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‘It's not fair’: Parent frustrated with limited BDHS prom capacity

'As far as we are aware, any Grade 12 student who wanted to attend was able to,' said school board official, noting 210 of 344 BDHS students in Grade 12 attended event

While some students were enjoying an evening inspired by A Midsummer Night’s Dream, others could only dream of joining them.

Last Friday (May 26), Bradford District High School (BDHS) held their annual prom at The Club at Bond Head to provide graduating students with “an evening of laughter, music, fun and creating memories that will last a lifetime,” according to the school’s website.

However, some students were left with the memory of being excluded.

Because the venue can only hold 240 people, there were only 240 tickets available, despite BDHS having 344 students enrolled in Grade 12 — 104 more than there were tickets.

Several upset parents took to social media to express their disappointment over the lack of capacity, including Nicole Kim, who spoke to BradfordToday about her son not being able to attend.

After hearing tickets were on sale, “when we went to look for tickets within like four days, they were sold out, so it went really, really quickly,” said Kim.

Some parents may have missed the initial communication, though, as there were announcements, emails and an assembly held to inform students on April 11, and while tickets were on sale from April 24 to May 5, the school said initial uptake was slow.

“When tickets first went on sale, very few were signing up,” Sarah Kekewich, manager of communications for the Simcoe County District School Board, said. “Organizers were concerned at one point that ticket sales were low.”

At publication time, the board was unable to confirm if notification of ticket availability was sent directly to parents, or just to students.

While Kim acknowledged the school may have sent communications, she said she didn’t receive any, and expressed frustration and confusion about how and why the venue was selected, as she felt it had insufficient capacity.

“It’s a very, very small venue,” she said.

According to the board, the choice of venue came down to several reasons, including capacity, availability, proximity to the school, and affordability.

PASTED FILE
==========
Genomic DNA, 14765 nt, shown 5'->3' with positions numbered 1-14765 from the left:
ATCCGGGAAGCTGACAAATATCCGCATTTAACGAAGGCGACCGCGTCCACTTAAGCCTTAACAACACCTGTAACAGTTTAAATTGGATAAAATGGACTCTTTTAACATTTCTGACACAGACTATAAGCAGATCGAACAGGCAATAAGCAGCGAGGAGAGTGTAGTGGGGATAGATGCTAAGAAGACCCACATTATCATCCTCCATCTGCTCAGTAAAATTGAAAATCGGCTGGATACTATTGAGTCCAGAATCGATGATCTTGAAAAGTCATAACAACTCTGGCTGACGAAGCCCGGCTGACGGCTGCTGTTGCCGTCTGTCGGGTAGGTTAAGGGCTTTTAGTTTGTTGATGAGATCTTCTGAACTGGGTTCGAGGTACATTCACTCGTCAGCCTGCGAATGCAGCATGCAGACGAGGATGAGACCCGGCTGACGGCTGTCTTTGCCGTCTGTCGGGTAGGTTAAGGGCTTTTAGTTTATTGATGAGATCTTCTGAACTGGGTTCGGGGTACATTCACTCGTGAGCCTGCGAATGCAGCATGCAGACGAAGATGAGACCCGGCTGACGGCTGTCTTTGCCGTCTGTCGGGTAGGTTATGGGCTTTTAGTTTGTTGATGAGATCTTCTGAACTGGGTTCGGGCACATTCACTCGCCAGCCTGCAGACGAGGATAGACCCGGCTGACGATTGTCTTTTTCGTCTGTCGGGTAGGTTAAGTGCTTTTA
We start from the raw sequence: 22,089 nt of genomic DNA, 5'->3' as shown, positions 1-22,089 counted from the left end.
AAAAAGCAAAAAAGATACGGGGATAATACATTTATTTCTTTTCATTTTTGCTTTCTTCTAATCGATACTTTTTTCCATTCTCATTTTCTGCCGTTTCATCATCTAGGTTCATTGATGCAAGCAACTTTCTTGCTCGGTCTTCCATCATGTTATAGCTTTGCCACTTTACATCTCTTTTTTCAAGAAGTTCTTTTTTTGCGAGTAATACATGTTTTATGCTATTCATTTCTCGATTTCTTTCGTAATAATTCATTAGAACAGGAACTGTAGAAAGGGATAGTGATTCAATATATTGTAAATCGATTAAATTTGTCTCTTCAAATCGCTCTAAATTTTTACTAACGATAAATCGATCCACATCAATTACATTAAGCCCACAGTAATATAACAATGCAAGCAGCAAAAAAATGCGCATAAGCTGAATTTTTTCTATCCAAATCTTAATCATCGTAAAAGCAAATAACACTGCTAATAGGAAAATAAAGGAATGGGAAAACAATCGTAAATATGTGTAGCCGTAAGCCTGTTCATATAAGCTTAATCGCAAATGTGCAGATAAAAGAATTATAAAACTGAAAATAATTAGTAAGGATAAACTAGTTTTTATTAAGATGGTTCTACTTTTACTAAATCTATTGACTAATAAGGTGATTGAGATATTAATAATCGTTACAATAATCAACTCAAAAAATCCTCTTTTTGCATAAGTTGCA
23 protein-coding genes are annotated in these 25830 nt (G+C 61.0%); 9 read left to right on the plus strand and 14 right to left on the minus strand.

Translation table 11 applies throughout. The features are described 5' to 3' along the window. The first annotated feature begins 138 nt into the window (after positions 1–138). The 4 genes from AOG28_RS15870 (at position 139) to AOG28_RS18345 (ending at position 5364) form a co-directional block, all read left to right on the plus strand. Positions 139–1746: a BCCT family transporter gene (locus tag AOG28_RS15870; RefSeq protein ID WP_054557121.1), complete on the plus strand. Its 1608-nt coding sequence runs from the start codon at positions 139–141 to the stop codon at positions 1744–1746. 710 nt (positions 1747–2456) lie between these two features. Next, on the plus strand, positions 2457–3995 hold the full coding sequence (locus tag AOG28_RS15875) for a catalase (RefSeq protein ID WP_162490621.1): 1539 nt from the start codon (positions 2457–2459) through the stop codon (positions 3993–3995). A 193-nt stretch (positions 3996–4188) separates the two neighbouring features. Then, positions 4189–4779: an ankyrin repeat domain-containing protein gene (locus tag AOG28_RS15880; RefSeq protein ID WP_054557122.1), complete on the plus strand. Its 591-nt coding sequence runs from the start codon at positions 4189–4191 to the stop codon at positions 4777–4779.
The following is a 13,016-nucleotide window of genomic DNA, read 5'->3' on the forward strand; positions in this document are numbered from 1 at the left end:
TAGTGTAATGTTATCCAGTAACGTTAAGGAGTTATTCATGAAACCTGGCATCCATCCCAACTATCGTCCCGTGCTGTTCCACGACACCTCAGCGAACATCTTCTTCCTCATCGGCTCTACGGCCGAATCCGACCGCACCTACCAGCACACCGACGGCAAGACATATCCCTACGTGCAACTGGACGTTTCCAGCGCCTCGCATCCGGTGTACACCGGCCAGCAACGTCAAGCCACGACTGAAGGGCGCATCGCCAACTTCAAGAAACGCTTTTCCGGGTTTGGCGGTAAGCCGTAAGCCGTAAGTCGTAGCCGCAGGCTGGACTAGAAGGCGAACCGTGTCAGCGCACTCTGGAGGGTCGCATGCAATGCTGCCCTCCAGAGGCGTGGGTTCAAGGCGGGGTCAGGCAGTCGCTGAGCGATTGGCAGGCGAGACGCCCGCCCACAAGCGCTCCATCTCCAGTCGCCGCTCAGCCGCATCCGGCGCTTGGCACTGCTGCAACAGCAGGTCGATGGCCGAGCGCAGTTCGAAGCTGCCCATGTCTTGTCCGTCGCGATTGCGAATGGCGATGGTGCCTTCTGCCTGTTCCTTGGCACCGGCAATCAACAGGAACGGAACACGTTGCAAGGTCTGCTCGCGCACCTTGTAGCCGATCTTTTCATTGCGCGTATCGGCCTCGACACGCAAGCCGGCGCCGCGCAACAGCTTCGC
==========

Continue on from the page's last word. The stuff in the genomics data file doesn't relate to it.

“We have a long-standing relationship with The Club at Bond Head. Our Prom has been held at the Club at Bond Head for the last 13 years on the same Friday every year,” Kekewich said. “In fact, The Club at Bond Head has honoured their per-person rate which has been consistent for several years.”

Still, some parents felt capacity remained an issue, which was only compounded by the presence of guests.

Kim said that not all of her friends managed to get their children tickets to the prom, but of those who did, most of their children were planning to bring a date, some from other schools.

“It’s like OK, then we can have an assumption that other kids are going to do that too. It’s not fair that they get to go to two proms and the kids that wanted to go couldn’t,” she said.

The board confirmed that of the 344 students in the graduating class, only 210 attended, with 30 tickets being used for prom dates — 26 from outside the school and four from younger grades within BDHS.

As a result, only 61 per cent of the graduating class attended their own prom.

The board said 15 students who were initially added to a wait list after ticket sales closed, were provided the opportunity to attend.

“All Grade 12 students were emailed multiple times about the existence of the waiting list and instructions on what to do to get placed on the list,” Kekewich said. “That waiting list was completely cleared of graduating students by May 19.”

The board also clarified that 100 per cent of students don’t ever attend prom as it’s not something every student wants to do.

“As far as we are aware, any Grade 12 student who wanted to attend was able to,” said Kekewich.

Kim said her son was later offered a ticket by a friend who had changed their mind about attending, but by then, it was too late.

“Now I can’t go get him an outfit and get him there, because I would have had to arrange that,” she said.

Kim doesn’t completely blame the school, though.

“It would have been nice to have actually received an email or to have received a letter home, but you know, I could have called the school myself,” she said. “By the time we figured it out, all the tickets were gone.”

Regarding whether or not the board would consider changes for future proms, the board said "When planning events such as prom, event organizers consider historic attendance and level of interest. They are continually assessing and reassessing these factors after each event. If there are larger graduating classes in the future, this would be taken into account when planning the event."

While BradfordToday reached out to several parents who left concerned comments on social media about the availability of BDHS prom tickets, only Kim was willing to go on the record.

If other parents would like to share their experience with this year’s BDHS prom, BradfordToday welcomes letters to the editor at [email protected]. Please include your daytime phone number and address (for verification of authorship, not publication).

Michael Owen

About the Author: Michael Owen

Michael Owen has worked in news since 2009 and most recently joined Village Media in 2023 as a general assignment reporter for BradfordToday
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